peer channel list
on CLI Terminal for

We see is not part of mychannel yet. The next move is to join it back to mychannel. We can also see that the couchdb is empty on this peer.

Note that it is on port 7984, which is couchdb2 for

This is what happens after bringing up the peer node. It is not useable yet.

The peer node is not yet part of the channel.

2. Join the Peer Node to mychannel

To make the peer node holding the same ledger as other peer nodes in the same channel, we do not need to copy the whole blockchain and world state. Instead we can simply join the peer node to the channel and the ledger will be “sync-ed” to the node.

All we need is just the channel genesis block for that channel. In our environment this file mychannel.block is already in the CLI directory. In other case, you may get it directly from existing nodes.

This is the command to join the channel with the channel genesis block.

peer channel join -b mychannel.blockpeer channel list
on CLI Terminal for

We see now now joined mychannel.

If we take a look on its blockchain information, we see the full blockchain is already there. That means the remaining blocks are obtained from other peers.

on CLI Terminal for

We can compare the result with other peer node: for example, it is taken from

on CLI Terminal for

If we quickly check the world state, we see the state is also updated.

Note that it is on port 7984, which is couchdb2 for

This means that, after joining the channel, this peer node can get back all in the ledger, both the blockchain and world state.

join channel helps the peer node get back the whole ledger

As we have the ledger now, can we query or invoke chaincode function? Unfortunately we cannot yet.

unable to query chaincode as the chaincode is not installed yet on this peer node.

It is because the chaincode is not installed yet back to the peer node. We will do this in next step.

3. Install Chaincode

If we check the chaincode information on this node, we can see the chaincode is not installed yet, though the chaincode is already instantiated in mychannel, in which this peer is part of it.

peer chaincode list --installedpeer chaincode list --instantiated -C mychannel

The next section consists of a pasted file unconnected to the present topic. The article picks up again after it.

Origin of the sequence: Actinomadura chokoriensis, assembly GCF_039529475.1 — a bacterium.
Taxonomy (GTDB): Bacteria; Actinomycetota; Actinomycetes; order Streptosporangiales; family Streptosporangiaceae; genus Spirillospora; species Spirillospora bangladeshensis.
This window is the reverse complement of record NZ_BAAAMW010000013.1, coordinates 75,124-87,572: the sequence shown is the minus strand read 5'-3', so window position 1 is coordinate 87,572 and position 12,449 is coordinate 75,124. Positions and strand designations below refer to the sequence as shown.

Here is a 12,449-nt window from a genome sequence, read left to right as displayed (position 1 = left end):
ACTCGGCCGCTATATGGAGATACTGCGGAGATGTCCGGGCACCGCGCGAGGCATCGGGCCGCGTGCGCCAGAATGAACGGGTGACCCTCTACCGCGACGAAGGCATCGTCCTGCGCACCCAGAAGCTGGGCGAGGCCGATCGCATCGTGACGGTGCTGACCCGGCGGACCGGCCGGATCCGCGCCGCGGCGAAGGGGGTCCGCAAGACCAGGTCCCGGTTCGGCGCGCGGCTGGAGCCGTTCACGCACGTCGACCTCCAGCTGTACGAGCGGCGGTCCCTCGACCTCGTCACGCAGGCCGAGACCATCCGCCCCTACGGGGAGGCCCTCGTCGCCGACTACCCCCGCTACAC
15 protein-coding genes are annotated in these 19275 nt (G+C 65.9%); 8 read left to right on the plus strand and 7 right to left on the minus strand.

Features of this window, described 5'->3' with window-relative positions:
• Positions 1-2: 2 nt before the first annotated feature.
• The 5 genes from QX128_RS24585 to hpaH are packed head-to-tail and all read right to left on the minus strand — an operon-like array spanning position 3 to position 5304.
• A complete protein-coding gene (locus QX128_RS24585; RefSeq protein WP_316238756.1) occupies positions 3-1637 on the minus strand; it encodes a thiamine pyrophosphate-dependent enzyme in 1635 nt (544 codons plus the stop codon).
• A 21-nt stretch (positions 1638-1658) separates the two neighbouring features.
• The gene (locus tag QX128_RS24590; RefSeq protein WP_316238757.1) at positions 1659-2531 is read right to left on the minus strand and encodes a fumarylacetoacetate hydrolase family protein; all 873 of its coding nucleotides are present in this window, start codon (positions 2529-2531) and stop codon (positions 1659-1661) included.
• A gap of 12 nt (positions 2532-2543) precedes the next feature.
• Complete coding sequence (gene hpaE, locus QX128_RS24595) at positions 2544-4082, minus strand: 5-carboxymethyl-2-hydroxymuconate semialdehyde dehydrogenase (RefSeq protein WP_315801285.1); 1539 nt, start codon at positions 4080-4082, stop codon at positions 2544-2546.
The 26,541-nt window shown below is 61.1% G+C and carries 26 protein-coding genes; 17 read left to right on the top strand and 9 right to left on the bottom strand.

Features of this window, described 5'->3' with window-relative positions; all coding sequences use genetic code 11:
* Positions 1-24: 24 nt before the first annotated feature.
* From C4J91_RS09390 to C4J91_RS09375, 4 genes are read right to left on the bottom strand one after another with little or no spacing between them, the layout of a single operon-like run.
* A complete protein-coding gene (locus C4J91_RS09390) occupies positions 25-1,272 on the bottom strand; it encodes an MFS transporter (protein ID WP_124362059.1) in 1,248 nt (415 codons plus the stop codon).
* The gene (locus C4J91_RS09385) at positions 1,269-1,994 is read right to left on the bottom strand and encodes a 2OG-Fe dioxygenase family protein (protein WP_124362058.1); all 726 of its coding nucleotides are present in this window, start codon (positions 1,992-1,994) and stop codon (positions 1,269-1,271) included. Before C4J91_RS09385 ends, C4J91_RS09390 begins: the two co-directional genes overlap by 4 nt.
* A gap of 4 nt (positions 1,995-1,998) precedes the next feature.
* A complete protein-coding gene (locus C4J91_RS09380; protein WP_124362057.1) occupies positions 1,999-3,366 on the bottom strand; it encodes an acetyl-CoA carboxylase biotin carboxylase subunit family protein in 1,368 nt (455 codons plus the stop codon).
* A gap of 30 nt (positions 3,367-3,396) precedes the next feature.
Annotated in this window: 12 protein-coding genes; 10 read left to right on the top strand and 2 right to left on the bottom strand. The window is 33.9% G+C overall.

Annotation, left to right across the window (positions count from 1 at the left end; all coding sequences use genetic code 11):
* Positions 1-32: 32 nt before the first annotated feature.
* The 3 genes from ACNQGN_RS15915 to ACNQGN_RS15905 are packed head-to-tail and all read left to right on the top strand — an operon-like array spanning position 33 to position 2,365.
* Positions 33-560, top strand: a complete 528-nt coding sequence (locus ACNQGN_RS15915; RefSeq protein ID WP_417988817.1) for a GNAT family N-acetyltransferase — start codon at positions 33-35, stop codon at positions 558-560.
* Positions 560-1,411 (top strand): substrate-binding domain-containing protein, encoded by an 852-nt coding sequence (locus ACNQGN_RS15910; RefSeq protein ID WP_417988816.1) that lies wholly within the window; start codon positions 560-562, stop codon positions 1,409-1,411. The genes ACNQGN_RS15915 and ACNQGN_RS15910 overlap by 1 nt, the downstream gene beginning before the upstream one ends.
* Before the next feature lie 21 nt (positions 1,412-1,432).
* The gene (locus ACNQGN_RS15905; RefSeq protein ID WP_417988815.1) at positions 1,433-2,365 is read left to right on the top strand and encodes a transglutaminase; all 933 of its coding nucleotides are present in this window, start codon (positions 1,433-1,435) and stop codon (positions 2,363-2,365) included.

No chaincode is installed yet in

Now we install the chaincode back to

peer chaincode install -n fabcar -v 1.0 -p

We can check again and now the chaincode is properly installed.

Now we see the chaincode installed on

This is how it looks like after chaincode is installed back to the node.

And we can query the chaincode from this node now.

Back to Normal

At this moment, we have completely brought up the node back to normal, serving as a full-function peer node in our network. We can try it again by invoking a chaincode function and pointing to as an endorsing peer.

We do it again on the terminal CLI, as what we did before in previous session.

peer chaincode invoke -o --tls true --cafile /opt/gopath/src/ -C mychannel -n fabcar --peerAddresses --tlsRootCertFiles /opt/gopath/src/ --peerAddresses --tlsRootCertFiles /opt/gopath/src/ -c '{"Args":["changeCarOwner", "CAR0", "John"]}'peer chaincode query -C mychannel -n fabcar -c '{"Args":["queryCar","CAR0"]}'

We see the node successfully perform endorsement for this proposal.


When the peer node is “physically” brought up and not joining the channel yet, it can do nothing in the fabric network. In our case, after we brought up the peer node using docker-compose, the peer node is not yet part of the network.

After the peer node joins the channel, it gets back the whole ledger from the network. Now the peer node is in the same page as other peer nodes in the fabric network. We see both the blockchain and the world state are sync-ed after joining the channel.

Having the same ledger content does not mean that the node can process chaincode invoke or query. What we need is to install the proper chaincode back to this peer. After chaincode installation, the peer node can handle chaincode query and perform the endorsing process. At this stage we can say this peer node is fully functioning.

The steps mentioned above are only applicable when this peer node is already configured in the fabric network, i.e., it is already defined in the fabric network. In our case this peer node is in the network at the very beginning. Therefore it is not a brand-new peer installation.

In case it is a brand-new peer node, for example, adding into the fabric network, the process is different. We need to have crypto material for this new peer and add its information to the ledger first before we can join the peer to the fabric network. The process is comparable to “adding an organization on a fabric network”. You can take a look on an explanation about this process (article).

Clean Up

As good practice, always clean up everything after demonstration.

cd first-network
./ down
docker rm $(docker ps -aq)
docker rmi $(docker images dev-* -q)

Hope this article helps you understand more about Hyperledger Fabric.